1 Corinthians 1:18-25

Lt. Colonel Mervin Willett Gonin was among the first British soldiers to arrive at the Nazi concentration camp Bergen-Belsen. In his diary from the days after the liberation of the women interned at the camp, he records the horror, death, and inhumanity that occurred there. But sometime in 1945 he wrote the following:

It was shortly after the British Red Cross arrived…that a very large quantity of lipstick arrived. This was not at all what we men wanted, we were screaming for hundreds and thousands of other things and I don’t know who asked for lipstick…it was the action of genius, sheer unadulterated brilliance. 

I believe nothing did more for these internees than the lipstick. Women lay in bed with no sheets and no nightie but with scarlet red lips, you saw them wandering about with nothing but a blanket over their shoulders, but with scarlet red lips…. At last someone had done something to make them individuals again, they were someone, no longer merely the number tattooed on the arm….That lipstick started to give them back their humanity.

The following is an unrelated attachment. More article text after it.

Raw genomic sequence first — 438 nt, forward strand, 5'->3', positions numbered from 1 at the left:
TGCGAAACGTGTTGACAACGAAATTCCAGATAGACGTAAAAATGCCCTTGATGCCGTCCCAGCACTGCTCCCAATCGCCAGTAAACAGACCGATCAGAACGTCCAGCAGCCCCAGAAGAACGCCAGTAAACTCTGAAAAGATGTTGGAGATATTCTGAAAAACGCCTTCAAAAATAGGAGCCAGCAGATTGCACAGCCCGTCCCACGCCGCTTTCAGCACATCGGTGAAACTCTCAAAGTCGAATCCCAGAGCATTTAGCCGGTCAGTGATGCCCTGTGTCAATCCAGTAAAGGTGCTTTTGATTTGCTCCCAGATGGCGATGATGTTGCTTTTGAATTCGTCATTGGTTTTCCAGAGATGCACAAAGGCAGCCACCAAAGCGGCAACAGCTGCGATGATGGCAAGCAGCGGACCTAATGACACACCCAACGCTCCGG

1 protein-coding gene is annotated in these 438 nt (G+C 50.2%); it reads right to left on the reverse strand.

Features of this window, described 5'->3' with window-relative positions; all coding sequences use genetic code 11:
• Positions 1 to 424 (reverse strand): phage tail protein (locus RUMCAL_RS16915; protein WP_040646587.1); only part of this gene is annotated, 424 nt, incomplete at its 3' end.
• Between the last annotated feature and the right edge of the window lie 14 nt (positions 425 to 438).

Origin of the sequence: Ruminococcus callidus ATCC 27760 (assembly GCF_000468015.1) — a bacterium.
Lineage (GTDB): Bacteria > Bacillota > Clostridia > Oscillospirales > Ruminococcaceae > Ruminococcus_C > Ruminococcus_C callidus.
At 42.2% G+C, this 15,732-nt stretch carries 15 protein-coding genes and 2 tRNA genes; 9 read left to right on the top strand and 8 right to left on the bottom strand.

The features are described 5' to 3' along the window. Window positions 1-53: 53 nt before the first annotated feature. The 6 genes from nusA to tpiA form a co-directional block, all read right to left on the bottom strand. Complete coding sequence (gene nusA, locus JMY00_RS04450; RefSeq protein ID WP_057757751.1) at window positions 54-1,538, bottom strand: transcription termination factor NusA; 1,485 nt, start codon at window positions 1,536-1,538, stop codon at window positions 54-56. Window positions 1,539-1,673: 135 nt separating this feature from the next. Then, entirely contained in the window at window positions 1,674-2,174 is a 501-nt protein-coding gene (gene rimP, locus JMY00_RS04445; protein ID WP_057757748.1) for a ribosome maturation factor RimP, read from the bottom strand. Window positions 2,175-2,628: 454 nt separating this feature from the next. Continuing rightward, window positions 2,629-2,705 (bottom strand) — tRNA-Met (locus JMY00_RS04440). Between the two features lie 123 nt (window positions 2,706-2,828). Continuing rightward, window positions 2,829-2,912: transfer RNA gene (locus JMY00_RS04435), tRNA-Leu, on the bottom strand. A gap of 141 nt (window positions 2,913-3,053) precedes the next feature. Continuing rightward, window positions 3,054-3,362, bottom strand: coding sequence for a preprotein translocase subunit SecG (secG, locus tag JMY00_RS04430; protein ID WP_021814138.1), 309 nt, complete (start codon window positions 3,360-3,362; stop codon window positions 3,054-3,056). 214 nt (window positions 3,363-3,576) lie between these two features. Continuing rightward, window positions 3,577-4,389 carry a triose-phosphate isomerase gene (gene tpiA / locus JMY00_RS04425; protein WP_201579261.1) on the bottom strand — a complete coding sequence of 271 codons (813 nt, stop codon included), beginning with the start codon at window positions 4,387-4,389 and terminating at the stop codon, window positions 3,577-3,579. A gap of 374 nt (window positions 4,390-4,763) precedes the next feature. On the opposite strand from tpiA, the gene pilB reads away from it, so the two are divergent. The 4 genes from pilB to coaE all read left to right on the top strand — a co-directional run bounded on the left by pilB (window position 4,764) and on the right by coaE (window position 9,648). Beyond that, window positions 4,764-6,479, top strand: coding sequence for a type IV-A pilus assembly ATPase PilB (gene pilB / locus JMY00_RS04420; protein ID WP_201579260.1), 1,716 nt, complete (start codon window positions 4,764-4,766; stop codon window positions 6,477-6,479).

Of all the possibilities we might imagine for what Paul means by the foolishness of the cross (v. 18), I find none more powerful, more disarming, than a box of lipstick at a Nazi concentration camp. Something almost no one would have thought to ask for became critical in changing how deeply broken and abused people saw themselves. It was the strangest means of healing, of transformation. It would have been foolish to expect such change to come from such a small, seemingly insignificant item. Still, it proved perfect. For God’s foolishness is wiser than human wisdom, and God’s weakness is stronger than human strength (v. 25). Praise God this is so.


When has God used seemingly foolish, insignificant items or moments to radically change your life or someone else’s? 


God, help me to find strength and healing in foolishness this day. Amen.

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